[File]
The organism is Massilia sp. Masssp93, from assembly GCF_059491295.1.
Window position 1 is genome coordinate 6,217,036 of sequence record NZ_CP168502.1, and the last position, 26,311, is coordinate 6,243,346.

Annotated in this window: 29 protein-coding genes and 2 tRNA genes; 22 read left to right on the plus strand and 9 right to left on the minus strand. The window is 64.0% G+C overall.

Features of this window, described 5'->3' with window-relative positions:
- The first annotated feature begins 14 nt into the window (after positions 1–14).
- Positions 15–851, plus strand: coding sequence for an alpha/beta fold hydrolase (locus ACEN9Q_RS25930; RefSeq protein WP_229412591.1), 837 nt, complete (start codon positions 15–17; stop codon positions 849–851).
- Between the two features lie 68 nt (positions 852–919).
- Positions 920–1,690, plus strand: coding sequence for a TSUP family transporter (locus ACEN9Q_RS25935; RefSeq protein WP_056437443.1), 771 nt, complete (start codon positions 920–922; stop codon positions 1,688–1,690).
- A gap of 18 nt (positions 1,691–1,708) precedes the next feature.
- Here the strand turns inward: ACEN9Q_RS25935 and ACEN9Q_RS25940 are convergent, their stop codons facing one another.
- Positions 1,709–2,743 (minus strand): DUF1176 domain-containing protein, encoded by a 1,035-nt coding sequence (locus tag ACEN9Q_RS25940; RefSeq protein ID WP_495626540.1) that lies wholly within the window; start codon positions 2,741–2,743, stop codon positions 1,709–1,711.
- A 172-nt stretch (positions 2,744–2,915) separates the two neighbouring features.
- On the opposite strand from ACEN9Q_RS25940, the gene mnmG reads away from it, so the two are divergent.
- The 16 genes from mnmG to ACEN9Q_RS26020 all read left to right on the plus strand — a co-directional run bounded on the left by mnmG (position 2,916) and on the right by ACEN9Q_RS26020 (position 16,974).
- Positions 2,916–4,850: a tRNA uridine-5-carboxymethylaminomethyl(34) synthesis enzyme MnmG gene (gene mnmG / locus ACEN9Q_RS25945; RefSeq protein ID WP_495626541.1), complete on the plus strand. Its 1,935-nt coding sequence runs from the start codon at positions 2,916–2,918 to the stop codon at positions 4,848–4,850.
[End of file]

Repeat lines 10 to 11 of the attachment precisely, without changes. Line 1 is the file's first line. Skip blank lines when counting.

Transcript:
- Here the strand turns inward: ACEN9Q_RS25935 and ACEN9Q_RS25940 are convergent, their stop codons facing one another.
- Positions 1,709–2,743 (minus strand): DUF1176 domain-containing protein, encoded by a 1,035-nt coding sequence (locus tag ACEN9Q_RS25940; RefSeq protein ID WP_495626540.1) that lies wholly within the window; start codon positions 2,741–2,743, stop codon positions 1,709–1,711.